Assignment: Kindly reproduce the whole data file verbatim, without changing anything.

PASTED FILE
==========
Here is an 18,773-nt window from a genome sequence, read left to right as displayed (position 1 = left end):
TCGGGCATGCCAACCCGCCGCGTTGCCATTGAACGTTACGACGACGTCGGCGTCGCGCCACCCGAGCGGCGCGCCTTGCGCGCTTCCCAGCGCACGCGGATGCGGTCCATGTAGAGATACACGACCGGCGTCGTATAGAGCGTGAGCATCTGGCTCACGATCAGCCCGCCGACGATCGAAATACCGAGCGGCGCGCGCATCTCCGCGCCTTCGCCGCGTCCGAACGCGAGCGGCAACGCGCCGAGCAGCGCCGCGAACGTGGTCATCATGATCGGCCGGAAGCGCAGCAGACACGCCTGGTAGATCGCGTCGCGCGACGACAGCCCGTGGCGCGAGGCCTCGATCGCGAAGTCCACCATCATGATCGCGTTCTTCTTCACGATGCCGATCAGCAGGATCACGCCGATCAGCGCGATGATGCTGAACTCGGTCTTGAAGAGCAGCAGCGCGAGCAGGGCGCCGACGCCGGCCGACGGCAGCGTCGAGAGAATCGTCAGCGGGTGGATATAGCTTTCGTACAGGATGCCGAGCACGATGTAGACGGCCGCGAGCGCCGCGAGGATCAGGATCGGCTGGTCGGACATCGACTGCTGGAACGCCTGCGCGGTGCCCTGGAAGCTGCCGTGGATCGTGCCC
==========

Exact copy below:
Here is an 18,773-nt window from a genome sequence, read left to right as displayed (position 1 = left end):
TCGGGCATGCCAACCCGCCGCGTTGCCATTGAACGTTACGACGACGTCGGCGTCGCGCCACCCGAGCGGCGCGCCTTGCGCGCTTCCCAGCGCACGCGGATGCGGTCCATGTAGAGATACACGACCGGCGTCGTATAGAGCGTGAGCATCTGGCTCACGATCAGCCCGCCGACGATCGAAATACCGAGCGGCGCGCGCATCTCCGCGCCTTCGCCGCGTCCGAACGCGAGCGGCAACGCGCCGAGCAGCGCCGCGAACGTGGTCATCATGATCGGCCGGAAGCGCAGCAGACACGCCTGGTAGATCGCGTCGCGCGACGACAGCCCGTGGCGCGAGGCCTCGATCGCGAAGTCCACCATCATGATCGCGTTCTTCTTCACGATGCCGATCAGCAGGATCACGCCGATCAGCGCGATGATGCTGAACTCGGTCTTGAAGAGCAGCAGCGCGAGCAGGGCGCCGACGCCGGCCGACGGCAGCGTCGAGAGAATCGTCAGCGGGTGGATATAGCTTTCGTACAGGATGCCGAGCACGATGTAGACGGCCGCGAGCGCCGCGAGGATCAGGATCGGCTGGTCGGACATCGACTGCTGGAACGCCTGCGCGGTGCCCTGGAAGCTGCCGTGGATCGTGCCC